Videos to Help Protect Yourself From COVID-19

Adults with intellectual and developmental disabilities are the primary audience for these videos, but many other individuals, with and without disabilities, may benefit.

Easy to Read COVID-19 Materials

Easy to Read COVID-19 materials were primarily developed for people with intellectual and developmental disabilities and others who read or listen with understanding below a third-grade level. Recently published materials include

COVID-19 Vaccines for Caregivers and Personal Care Assistants (PCA)

COVID-19 Accessible Materials for People with Disabilities. Webinar Series.

Join Georgia Tech’s Center for Inclusive Design and Innovation for their first vaccine webinar on the considerations of COVID-19 vaccines for caregivers and PCAs within the disability community.

Wednesday, May 12, 2021
3:00PM to 4:00PM ET
Registration Link

The resources above were created in partnership with the Center for Inclusive Design and Innovation at Georgia Tech, and supported by a grant from the CDC Foundation. More information about this project and additional accessible COVID-19 resources including “Easy to Read” materials and braille can be found on the microsite hosted by Georgia Tech.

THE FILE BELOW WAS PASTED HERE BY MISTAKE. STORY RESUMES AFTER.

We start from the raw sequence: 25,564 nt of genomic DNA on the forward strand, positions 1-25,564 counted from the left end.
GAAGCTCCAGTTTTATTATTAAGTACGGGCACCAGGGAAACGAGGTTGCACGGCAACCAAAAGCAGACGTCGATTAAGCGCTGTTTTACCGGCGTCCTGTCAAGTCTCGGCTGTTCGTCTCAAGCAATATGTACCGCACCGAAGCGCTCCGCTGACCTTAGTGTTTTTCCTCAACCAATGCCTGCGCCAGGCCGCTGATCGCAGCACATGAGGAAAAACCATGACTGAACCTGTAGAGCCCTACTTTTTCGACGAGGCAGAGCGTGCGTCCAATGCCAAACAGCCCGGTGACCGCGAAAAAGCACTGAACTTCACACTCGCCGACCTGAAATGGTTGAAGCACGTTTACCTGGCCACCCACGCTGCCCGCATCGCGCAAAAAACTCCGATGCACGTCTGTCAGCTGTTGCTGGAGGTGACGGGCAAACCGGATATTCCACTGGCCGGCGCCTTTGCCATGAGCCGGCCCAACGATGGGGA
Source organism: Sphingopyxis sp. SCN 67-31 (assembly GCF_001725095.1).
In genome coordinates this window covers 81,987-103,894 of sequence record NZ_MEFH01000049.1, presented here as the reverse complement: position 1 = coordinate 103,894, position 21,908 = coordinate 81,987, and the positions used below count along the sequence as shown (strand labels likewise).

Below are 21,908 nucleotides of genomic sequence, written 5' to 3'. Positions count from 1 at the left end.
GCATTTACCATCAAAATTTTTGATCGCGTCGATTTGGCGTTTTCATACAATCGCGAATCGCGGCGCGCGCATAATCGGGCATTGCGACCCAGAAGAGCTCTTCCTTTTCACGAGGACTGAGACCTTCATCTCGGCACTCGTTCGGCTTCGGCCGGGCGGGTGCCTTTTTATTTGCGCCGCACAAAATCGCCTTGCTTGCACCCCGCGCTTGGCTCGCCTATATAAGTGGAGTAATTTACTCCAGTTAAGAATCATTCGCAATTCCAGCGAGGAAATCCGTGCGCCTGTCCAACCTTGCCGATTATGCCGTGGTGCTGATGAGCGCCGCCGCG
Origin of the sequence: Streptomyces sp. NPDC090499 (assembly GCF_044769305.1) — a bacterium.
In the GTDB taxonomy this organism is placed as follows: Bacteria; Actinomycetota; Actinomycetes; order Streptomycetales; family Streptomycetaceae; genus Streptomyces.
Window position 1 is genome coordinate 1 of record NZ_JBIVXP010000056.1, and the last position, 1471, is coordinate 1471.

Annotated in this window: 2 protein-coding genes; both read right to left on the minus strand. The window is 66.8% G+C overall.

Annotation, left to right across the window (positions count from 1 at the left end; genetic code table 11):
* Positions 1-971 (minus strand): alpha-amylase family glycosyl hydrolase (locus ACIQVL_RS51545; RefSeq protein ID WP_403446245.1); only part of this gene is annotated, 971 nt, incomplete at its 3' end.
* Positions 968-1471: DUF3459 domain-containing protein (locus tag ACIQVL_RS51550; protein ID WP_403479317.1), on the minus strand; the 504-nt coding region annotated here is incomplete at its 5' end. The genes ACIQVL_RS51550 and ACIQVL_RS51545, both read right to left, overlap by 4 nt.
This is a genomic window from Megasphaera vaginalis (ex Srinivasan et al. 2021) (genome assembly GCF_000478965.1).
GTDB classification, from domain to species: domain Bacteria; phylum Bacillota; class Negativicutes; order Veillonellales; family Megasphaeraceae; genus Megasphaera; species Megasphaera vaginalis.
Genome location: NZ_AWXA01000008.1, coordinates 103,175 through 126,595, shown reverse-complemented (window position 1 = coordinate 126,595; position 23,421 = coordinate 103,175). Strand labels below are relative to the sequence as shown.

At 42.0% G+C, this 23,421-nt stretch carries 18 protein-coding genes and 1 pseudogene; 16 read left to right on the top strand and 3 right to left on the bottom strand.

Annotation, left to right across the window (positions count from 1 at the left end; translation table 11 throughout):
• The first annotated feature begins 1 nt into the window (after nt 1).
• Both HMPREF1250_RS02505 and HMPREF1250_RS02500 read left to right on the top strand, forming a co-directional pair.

New Resources

CDC’s New Healthy Equity in Action Web Page

Woman with a vision impairment using a computer

CDC is launching a new web page, Health Equity in Action, for visitors to learn more about CDC’s collaborative efforts to address health disparities among populations at higher risk for COVID-19. CDC and its partners are committed to reducing the disproportionate burden of COVID-19 among populations at increased risk for infection, severe illness, and death.

Health Equity in Action highlights some of the multiple CDC efforts in place related to COVID-19 from across CDC’s COVID-19 response and partnerships. These projects align with CDC’s COVID-19 Health Equity Strategy and offer web page visitors examples of CDC efforts to improve the health outcomes of populations disproportionately affected by COVID-19.

Visit CDC’s Health Equity in Action webpage

Now Open for Applications for CDC Funding Opportunity: Improving the Health of People with Mobility Limitations and Intellectual/Developmental Disabilities through State-based Public Health Programs (CDC-RFA-DD21-2103)

The National Center on Birth Defects and Developmental Disabilities, Division of Human Development and Disability, announces the publication of the Notice of Funding Opportunity (NOFO) CDC-RFA-DD21-2103: Improving the Health of People with Mobility Limitations and Intellectual/Developmental Disabilities through State-based Public Health Programs. This NOFO supports a new five-year, non-research cooperative agreement to address statewide or jurisdictional needs related to reducing health disparities among adults with intellectual and developmental disabilities (IDD), and adults with mobility limitations (ML) in the United States. More information can be found at www.grants.gov.